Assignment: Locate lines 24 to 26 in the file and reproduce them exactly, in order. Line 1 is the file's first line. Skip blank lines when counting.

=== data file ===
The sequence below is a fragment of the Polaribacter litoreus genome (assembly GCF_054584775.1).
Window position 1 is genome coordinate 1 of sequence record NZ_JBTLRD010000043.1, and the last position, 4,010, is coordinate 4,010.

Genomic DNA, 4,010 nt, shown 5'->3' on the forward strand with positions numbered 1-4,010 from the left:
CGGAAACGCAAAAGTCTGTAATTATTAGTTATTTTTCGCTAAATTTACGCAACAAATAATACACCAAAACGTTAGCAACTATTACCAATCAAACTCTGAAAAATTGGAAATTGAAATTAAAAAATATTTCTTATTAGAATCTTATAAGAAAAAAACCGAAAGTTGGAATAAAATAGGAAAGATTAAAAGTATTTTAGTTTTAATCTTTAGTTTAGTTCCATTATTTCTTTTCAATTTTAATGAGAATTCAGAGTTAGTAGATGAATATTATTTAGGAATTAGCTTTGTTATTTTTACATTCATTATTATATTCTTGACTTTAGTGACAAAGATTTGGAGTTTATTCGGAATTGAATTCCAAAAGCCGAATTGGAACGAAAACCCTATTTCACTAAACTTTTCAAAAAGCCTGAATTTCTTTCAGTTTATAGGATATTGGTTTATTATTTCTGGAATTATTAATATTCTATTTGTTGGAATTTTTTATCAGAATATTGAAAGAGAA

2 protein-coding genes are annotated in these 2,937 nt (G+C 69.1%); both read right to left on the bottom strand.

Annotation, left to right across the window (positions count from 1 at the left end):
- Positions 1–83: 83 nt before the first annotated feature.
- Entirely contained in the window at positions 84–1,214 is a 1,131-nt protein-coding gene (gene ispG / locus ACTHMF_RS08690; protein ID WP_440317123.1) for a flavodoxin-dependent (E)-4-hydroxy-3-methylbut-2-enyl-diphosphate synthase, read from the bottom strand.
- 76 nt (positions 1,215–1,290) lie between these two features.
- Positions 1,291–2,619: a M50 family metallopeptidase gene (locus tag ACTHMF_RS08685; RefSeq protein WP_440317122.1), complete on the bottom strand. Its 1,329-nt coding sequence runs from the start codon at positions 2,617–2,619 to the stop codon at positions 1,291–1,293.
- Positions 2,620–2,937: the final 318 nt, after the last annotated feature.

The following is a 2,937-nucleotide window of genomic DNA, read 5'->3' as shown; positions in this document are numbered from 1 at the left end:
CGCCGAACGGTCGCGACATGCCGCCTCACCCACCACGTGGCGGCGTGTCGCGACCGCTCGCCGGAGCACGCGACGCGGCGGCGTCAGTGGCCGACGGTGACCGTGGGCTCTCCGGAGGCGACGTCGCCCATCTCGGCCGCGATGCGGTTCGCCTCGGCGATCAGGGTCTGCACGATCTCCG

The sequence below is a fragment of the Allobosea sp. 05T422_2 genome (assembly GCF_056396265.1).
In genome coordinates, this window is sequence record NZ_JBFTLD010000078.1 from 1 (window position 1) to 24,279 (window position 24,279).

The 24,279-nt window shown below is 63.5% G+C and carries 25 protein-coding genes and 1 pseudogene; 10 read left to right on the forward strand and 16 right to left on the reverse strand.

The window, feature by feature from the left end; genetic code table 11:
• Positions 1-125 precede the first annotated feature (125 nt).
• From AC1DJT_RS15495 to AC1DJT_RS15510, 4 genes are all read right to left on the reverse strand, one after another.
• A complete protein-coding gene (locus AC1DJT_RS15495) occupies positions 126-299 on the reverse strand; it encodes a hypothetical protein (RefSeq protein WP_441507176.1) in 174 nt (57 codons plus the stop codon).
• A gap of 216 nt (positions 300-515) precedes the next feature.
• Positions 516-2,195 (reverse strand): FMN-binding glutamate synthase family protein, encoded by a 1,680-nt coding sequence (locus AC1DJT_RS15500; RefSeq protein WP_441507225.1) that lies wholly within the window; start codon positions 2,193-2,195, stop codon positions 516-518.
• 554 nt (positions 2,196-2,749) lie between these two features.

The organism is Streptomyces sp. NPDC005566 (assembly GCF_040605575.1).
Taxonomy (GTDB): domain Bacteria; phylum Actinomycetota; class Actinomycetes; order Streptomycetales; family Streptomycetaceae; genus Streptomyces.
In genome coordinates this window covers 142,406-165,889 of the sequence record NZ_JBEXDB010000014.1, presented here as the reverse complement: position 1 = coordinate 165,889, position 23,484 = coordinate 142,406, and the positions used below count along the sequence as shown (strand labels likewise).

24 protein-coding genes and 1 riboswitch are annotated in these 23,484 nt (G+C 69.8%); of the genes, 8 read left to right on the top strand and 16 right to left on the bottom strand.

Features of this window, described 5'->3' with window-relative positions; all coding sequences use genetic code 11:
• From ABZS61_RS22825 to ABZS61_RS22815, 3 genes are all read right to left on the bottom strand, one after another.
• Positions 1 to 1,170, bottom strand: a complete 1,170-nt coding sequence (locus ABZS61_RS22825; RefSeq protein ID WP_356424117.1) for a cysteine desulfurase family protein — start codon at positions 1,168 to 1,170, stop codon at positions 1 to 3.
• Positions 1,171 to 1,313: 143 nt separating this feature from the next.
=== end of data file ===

The organism is Streptomyces sp. NPDC005566 (assembly GCF_040605575.1).
Taxonomy (GTDB): domain Bacteria; phylum Actinomycetota; class Actinomycetes; order Streptomycetales; family Streptomycetaceae; genus Streptomyces.
In genome coordinates this window covers 142,406-165,889 of the sequence record NZ_JBEXDB010000014.1, presented here as the reverse complement: position 1 = coordinate 165,889, position 23,484 = coordinate 142,406, and the positions used below count along the sequence as shown (strand labels likewise).